Today, to mix it up, I wrote my own personal essay– no more than 650 words (the magic number). You can decide if this passes muster as a personal statement. While you read, play the all-powerful admissions officer, not the humble applicant. What, if anything, do you learn about the essay’s writer? What, if you had to guess, might the writer be like to hang out with? And so on…
This morning, my husband John went to feed our two adult bearded dragons, and the big, beefy lizard, Drako, the one I called “fat old man”– though he was really only a middle-aged lizard, if that– the one who lazed around with his belly spreading out over his driftwood– was dead.
(Please hang in there, ye non-empathetic to the reptilian plight).
LIke we say of dead people (some of them), he “looked asleep”, but a little too stiff. There is something in our veins that recognizes our fate in that “little too stiff”, no matter the creature. I admit I recoiled from his frozen body even as my heart leapt forward like a hopeful medic. The weight of any death, however reptilean, conjures every death I have been through– every death, even that of our little plants that inexplicably and stubbornly failed to thrive, giving me the existential middle finger.
Because John had to run to work, and because we did not know the cause of death, and because there was a second bearded dragon in the tank to worry about, John picked up Drako and put him hastily in our oversized planter, where our corn plant faltered and grew asymmetrically. In that dirt was the long-since-decomposed body of another baby beardie, the runt of our clutch.
We’d introduced the fertile and lithe Sunny to Drako’s tank last fall. After some awkward co-habitation, Drako had found (from his deep biological recesses) his ne’er-before-aired male swag and done the species-typical head-bobbing dominance dance atop her. He looked smug, not knowing Sunny was already pregnant from another male. Lizards don’t make a stink about paternity tests.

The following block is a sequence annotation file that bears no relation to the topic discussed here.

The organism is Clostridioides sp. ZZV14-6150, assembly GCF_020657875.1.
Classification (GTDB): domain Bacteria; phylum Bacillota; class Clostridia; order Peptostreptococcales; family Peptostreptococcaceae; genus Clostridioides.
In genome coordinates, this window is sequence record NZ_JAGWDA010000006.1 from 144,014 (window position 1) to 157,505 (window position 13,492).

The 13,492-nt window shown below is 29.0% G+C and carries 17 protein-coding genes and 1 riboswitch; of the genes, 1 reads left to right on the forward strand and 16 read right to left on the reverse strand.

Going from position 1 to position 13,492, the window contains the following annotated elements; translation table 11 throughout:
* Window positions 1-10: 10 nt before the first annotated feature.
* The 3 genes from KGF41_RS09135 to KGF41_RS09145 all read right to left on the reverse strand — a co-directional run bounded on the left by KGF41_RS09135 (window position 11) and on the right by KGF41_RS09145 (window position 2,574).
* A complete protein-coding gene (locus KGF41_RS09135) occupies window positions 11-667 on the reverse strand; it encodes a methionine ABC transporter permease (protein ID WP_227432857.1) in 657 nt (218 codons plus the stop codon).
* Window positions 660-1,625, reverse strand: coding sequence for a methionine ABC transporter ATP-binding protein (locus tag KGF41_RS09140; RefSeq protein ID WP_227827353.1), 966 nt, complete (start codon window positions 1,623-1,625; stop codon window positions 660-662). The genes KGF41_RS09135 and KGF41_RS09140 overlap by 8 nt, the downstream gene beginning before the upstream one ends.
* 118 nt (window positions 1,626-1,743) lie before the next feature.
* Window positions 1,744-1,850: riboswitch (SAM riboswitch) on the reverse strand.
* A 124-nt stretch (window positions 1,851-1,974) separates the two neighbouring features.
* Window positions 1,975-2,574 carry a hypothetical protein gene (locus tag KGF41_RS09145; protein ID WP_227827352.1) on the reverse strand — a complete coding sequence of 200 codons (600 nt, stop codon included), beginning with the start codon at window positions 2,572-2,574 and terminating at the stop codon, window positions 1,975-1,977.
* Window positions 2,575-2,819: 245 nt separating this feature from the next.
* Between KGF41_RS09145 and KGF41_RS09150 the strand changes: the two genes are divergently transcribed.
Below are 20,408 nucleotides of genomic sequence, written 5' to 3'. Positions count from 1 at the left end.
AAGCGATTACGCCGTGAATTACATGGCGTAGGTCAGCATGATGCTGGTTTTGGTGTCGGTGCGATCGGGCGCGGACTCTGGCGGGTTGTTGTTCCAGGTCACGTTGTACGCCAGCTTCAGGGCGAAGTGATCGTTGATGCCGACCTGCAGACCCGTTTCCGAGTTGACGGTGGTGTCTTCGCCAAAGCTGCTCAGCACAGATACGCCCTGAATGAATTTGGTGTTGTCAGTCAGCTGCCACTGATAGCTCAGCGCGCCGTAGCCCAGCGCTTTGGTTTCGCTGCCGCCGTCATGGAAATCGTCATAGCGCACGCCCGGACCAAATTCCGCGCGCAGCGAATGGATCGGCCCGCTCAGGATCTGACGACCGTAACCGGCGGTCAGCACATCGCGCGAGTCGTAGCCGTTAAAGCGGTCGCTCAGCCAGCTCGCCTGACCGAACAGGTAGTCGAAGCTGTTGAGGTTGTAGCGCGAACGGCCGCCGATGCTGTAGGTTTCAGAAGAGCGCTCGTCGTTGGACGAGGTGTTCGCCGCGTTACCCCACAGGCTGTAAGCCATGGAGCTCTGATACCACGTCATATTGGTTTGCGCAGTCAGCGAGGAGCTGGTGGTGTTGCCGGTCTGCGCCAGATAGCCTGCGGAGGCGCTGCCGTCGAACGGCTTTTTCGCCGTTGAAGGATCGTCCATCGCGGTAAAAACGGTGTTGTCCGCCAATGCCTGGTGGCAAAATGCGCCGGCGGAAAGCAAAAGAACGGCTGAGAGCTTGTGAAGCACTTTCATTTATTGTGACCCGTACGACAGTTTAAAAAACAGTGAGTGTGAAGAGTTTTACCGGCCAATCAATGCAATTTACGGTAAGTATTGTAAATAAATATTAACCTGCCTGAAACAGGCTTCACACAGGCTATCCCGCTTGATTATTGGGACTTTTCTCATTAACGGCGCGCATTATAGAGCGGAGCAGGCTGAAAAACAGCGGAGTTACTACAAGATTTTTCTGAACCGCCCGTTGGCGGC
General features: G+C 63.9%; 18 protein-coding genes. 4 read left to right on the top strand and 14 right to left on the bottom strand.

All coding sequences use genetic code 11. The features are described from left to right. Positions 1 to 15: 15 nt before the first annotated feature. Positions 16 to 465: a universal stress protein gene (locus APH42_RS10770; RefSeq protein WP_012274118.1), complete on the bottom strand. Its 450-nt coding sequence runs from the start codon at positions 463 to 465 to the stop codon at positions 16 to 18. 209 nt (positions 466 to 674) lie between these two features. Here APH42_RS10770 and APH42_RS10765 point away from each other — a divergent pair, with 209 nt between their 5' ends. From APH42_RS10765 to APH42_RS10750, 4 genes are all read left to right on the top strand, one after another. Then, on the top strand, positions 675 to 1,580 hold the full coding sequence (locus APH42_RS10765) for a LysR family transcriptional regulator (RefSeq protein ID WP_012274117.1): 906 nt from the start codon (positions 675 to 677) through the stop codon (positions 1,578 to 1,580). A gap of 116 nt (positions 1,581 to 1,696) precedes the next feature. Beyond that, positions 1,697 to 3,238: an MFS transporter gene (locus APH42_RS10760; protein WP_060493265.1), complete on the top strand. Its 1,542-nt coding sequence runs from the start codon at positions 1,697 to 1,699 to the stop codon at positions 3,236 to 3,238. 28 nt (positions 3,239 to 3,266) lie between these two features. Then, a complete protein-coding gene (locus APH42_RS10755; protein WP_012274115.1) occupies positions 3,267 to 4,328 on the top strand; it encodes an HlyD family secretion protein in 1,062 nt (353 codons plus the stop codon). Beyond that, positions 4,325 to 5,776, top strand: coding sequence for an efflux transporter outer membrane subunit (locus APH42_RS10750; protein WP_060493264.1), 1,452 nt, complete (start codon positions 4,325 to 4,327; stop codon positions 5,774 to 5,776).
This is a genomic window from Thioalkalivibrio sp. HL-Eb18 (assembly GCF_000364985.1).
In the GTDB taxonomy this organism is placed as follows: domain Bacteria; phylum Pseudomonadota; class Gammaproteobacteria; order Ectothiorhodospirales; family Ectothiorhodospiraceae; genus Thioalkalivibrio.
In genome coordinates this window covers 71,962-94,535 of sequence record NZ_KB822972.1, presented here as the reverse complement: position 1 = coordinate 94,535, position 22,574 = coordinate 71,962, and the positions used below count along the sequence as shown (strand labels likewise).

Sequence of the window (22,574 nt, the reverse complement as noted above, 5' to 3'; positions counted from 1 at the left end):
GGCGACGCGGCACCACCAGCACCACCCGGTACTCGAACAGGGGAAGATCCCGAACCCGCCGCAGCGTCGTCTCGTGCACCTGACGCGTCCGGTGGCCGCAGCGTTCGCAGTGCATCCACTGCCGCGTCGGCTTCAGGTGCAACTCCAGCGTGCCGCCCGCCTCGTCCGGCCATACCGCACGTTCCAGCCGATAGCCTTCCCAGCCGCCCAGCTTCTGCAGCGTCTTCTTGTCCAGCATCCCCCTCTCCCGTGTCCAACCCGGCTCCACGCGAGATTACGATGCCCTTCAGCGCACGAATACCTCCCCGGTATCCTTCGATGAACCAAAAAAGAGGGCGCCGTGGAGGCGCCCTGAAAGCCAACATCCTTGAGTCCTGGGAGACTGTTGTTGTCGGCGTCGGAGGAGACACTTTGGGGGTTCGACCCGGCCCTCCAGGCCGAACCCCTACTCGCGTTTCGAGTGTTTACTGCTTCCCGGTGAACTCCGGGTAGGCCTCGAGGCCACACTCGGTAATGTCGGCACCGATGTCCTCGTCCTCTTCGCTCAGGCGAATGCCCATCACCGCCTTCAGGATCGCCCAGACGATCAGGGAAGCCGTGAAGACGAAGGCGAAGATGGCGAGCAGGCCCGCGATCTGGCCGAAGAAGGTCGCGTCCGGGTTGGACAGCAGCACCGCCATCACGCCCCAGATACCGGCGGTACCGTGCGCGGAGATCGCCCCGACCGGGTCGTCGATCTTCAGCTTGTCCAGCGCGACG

Newborn lizards are removed from their parents, because they make for great meals once hatched. Lizard parents are no more fond of their babies than you are of preserving guacamole and chips, rather than devouring them. They do not feel protectiveness once their offspring have form– only appetite. It’s hard to separate this from how we would judge a human for doing the same. Drako would have gladly eaten his not-children; now, in fact, the life-cycle was feasting on both of them. It was something from Aeschylus. It was Shakespeare. Life is all the tragicomedic versions no one ever wrote. Dirt has the last wise word.
I’ll be honest: I’m not a lizard gal. As soon as I so much as look at them, or even admire their prehistoric natures, I want to wash the salmonella off my eyeballs. But the truth is when you live with a creature, it’s hard not to start to care, despite yourself. And my husband and stepsons find in every living thing a worthy universe. All day after Drako died I felt a hole, the way you cannot but feel a hole when your tooth falls out, care as you might not about that particular tooth.
Drako had a nature; Drako had an energy; Drako ate Dandelion greens with a ferocity that outpaced my own. More than that, we all shared life, which is neither picky nor plays favorites. Now it’s with us, favoring us; now it’s gone. What’s coming, every moment coming, is just as soon going.
His death, like others, made us want to take a little better care. For a while. Put a heat lamp on Sunny, clean the crap out faster, throw some hapless crickets in the substrate. We do this with our own lives, too, when death shakes our shoulders and makes us notice it’s only as good as we make it, we’re only as grateful and conscious as we decide to be. Only that.
(600 words. I leave the last 50 to silence.)
(Want to write your way through the stories life has dealt you? Come join our college admissions essay writing intensives this summer.)